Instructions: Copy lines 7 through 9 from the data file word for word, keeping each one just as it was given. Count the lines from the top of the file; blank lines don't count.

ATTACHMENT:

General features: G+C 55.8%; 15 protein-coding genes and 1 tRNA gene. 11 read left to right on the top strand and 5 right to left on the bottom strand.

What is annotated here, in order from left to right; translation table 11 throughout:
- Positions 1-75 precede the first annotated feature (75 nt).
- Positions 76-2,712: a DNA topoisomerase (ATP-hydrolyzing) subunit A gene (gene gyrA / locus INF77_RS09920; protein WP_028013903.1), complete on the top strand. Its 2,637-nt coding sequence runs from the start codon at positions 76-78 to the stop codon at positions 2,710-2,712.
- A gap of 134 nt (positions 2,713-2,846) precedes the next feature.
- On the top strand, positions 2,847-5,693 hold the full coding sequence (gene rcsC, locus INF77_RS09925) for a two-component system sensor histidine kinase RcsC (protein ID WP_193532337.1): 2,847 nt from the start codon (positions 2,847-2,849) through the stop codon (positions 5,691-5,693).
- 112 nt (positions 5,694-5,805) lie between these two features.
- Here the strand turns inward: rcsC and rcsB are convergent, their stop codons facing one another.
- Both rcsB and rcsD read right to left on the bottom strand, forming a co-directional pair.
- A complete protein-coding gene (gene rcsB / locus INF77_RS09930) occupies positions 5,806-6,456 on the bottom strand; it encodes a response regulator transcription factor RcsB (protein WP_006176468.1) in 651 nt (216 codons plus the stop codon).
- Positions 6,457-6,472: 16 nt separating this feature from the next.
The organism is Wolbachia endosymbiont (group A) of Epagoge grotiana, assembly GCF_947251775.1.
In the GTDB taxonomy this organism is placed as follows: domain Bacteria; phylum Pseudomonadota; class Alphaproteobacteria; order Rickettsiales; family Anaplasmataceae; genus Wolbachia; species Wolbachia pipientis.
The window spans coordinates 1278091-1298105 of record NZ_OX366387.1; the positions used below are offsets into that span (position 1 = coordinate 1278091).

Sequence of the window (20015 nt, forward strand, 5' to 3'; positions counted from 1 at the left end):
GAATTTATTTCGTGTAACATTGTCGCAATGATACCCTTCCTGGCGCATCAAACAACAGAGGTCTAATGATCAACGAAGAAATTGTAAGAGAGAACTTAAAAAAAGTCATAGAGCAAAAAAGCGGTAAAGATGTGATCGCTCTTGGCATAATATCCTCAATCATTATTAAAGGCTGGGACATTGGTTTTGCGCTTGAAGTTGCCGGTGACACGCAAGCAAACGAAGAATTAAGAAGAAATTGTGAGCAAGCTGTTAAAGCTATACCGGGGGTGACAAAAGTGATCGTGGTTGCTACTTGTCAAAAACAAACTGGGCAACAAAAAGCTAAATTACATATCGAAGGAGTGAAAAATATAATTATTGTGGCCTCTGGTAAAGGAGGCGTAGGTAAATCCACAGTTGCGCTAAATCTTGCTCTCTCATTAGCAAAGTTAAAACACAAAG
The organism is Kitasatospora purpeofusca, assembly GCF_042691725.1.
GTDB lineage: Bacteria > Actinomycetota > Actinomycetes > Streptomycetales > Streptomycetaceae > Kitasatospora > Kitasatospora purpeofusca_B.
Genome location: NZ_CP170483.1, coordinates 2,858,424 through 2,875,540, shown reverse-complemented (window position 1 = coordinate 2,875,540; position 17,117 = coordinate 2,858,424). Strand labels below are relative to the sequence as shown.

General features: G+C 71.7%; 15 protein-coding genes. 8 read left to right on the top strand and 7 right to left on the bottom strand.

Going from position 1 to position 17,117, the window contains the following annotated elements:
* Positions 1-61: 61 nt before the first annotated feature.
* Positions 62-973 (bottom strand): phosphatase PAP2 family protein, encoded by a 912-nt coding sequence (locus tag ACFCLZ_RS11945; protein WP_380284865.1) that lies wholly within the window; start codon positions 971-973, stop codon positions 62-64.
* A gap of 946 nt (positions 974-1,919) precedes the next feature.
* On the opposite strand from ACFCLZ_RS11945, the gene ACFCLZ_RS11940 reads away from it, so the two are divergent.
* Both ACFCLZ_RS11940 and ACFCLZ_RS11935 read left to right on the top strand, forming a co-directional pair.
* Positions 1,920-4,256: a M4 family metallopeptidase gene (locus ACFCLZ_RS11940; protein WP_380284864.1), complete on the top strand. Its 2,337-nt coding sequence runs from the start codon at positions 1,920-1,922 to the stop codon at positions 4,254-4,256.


- 112 nt (positions 5,694-5,805) lie between these two features.
- Here the strand turns inward: rcsC and rcsB are convergent, their stop codons facing one another.
- Both rcsB and rcsD read right to left on the bottom strand, forming a co-directional pair.